It were about three days later and I had to go upstairs to the manager’s, Mr Clipston’s office, and there were these two RAF officers and they asked me to tell them what had happened. Apparently, they said there was this postman who’d seen it. He’d just, coming in St. Mary’s Avenue and the bombs dropped of course and the blast threw him off his bike down into the field. And I seen it but nobody else had see, I don’t suppose anybody was looking up like that you see. Where I was up three stories high, so I was sort of level with it and he was up high in St. Mary’s Avenue so he was sort of level with it, you know. And they said about that and they said we were very lucky in Rushden. It either dropped a second too early or a second too late but he’d been aiming for the gas bit and also for the station railway station and then the Co-op factory and then the John White’s. That was the big one next to the Church, you know, that’s what he was aiming for but of course he missed it and he caught the school instead and the factory across the street and also the Hotel and the fish and chip shop at the top of Duck Street, that was out and then the. And I think the last three bombs they sort of finished up in the field at the back of St. Mary’s Avenue. I know there were these big craters there for a long while you know but well they got filled in.

Photograph of the Succoth Chapel
The Succoth Chapel
I can remember going to the Succoth Chapel when I was little you know ‘cos my mother and father were married there, you know. And I said my grandfather was the lay preacher and also ran the Sunday school and my uncle was a lay preacher as well. And it had a big Sunday school then and I know because I remember I was probably about two and a half to three and my cousins took me. I know they took me the first time and they said I was ever so good. I sat there as good as gold ‘til my grandfather said he were going to tell them a story and I finished up on his lap, because I said you see he told me a story every night, you know, so I didn’t think he’d tell a story without me sitting there. Then I know when we came back, in Manchester about 1934/35 it had completely dropped off, there wasn’t the Sunday school there at all you know that was it. The church was still there you know. You know I think it got less and less until they eventually sold it, you see they pulled it down and they built the shops there.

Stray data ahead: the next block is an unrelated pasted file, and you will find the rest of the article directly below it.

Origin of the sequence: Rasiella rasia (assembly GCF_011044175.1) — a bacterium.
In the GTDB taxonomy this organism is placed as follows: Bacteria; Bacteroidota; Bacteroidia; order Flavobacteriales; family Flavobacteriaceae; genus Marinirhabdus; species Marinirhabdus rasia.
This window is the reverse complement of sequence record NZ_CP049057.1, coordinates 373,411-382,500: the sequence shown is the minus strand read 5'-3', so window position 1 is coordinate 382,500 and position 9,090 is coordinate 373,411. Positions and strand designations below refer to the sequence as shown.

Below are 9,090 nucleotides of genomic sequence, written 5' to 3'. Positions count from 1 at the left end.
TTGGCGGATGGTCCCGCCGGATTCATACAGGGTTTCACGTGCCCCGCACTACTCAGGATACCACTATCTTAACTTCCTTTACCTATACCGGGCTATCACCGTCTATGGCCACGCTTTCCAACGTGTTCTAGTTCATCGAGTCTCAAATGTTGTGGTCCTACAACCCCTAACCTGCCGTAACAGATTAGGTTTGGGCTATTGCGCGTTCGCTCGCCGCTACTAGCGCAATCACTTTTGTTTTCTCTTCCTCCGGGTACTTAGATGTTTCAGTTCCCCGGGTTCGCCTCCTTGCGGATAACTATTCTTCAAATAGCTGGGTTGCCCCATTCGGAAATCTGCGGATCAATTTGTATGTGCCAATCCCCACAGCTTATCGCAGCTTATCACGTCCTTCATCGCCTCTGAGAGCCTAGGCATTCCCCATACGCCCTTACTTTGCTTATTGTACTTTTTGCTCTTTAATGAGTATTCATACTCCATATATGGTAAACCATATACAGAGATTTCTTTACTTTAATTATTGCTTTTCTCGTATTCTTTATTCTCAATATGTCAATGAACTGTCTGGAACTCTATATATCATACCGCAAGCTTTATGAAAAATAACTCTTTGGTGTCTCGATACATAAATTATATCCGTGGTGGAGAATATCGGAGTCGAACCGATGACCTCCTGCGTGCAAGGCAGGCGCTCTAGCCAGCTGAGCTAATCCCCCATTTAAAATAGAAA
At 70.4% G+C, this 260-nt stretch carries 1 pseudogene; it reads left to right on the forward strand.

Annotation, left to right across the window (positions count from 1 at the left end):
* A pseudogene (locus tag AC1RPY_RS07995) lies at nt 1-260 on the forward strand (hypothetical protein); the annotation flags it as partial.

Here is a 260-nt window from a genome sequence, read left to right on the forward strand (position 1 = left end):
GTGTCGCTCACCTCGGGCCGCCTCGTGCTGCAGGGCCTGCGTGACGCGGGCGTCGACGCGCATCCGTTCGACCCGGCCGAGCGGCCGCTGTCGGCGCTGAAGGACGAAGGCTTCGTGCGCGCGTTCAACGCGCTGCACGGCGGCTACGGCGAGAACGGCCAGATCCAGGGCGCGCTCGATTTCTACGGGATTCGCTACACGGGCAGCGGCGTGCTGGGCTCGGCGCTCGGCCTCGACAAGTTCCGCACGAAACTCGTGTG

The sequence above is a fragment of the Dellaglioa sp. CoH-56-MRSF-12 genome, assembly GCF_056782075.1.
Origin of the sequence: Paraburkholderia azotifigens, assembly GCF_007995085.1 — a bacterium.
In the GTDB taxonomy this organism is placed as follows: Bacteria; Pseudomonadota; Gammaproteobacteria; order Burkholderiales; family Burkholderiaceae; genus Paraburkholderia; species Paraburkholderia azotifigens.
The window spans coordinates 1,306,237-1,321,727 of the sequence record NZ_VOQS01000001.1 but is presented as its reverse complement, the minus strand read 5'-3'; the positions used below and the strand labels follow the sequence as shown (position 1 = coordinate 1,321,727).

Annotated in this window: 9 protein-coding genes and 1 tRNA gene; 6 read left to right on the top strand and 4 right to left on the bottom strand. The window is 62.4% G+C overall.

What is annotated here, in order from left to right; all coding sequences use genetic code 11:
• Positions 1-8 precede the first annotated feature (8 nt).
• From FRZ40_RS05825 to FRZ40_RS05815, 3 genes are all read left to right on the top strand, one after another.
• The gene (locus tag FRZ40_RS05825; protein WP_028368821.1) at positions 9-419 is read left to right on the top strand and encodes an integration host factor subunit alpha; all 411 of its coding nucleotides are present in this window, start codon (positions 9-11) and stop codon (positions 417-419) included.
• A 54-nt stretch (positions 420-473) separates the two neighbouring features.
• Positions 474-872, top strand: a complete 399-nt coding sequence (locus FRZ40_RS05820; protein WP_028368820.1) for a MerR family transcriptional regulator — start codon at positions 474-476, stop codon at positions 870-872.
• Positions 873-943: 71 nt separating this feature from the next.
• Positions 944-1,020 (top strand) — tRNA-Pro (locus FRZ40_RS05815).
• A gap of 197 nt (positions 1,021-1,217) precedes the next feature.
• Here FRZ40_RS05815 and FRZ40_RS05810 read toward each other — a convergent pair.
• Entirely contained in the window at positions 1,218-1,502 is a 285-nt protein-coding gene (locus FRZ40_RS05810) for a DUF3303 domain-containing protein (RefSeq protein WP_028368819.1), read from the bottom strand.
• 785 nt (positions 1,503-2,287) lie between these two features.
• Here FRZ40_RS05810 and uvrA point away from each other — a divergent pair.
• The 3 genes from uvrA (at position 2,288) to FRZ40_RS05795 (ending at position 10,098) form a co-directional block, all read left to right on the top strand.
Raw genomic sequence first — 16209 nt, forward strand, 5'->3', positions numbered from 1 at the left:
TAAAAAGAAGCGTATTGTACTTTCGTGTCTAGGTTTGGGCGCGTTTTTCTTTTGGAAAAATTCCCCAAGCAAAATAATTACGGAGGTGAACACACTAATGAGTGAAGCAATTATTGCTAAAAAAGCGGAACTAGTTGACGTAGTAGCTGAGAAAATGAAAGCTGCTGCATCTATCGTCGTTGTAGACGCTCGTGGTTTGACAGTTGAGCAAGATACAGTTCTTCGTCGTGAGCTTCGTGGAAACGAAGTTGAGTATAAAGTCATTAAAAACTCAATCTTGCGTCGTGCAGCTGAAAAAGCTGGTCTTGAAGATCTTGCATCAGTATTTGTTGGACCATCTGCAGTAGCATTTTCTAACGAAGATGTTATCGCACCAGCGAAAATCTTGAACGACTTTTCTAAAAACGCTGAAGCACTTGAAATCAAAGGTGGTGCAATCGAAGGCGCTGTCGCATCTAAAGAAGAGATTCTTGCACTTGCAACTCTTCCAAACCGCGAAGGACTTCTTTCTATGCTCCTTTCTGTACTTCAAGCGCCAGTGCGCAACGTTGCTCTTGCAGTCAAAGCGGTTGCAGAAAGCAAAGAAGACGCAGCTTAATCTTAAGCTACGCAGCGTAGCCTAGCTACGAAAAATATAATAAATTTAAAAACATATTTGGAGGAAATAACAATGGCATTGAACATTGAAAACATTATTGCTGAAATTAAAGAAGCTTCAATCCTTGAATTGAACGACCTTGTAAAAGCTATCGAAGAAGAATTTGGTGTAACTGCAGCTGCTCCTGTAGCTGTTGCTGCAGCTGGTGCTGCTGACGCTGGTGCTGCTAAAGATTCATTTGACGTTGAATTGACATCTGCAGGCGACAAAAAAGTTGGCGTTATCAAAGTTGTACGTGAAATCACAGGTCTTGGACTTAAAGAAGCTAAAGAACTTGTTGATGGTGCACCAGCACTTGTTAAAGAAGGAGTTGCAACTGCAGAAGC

At the Intermediate School there were Miss Boyes she finished up as headmistress of the girls school. And there were Miss Butlin, she got married after the war. Do you remember Butlins the wool shop in the High Street, well that was her sister in law and then there was Mrs Hensman. Oh yes, we were terrified of her, she’d walk into a class and look at us and there weren’t a sound you know and the boys were the same. ‘Cos at the Intermediate there were six classes, three of boys and three of girls. Now for History and, everything was set except for History and Geography and then we had mixed classes for that. Half boys, half girls and what was his name, Mr Entwhistle, he taught us.  He was killed during the war, yes, when they were, just before Dunkirk because he was a, he was in the Territorials I think and he went at the beginning of the war. And he came to see us in May ‘cos I’ve got a photo of the school and he’s sitting there in his uniform and he went back and I know it was only two or three weeks later, they had us in the hall and they told us that he’d been killed on the retreat to Dunkirk. I’ve got two school photos. He was ever such a good teacher, I know he took us to the church and told us how, and I know he showed us few basic tools that they built the church with, that they had in those days, you know. He was very interested you know, he made you interested in things.

The year we broke up in July and they said that was the last time they were leaving school at fourteen. We got to stop on two years then, in September, the war started so we go back to school  and the first thing they say was you can leave directly you’re fourteen. Well, my birthday weren’t ‘til June so I had the complete year until the end of June but I mean otherwise they were leaving all through the year that was it.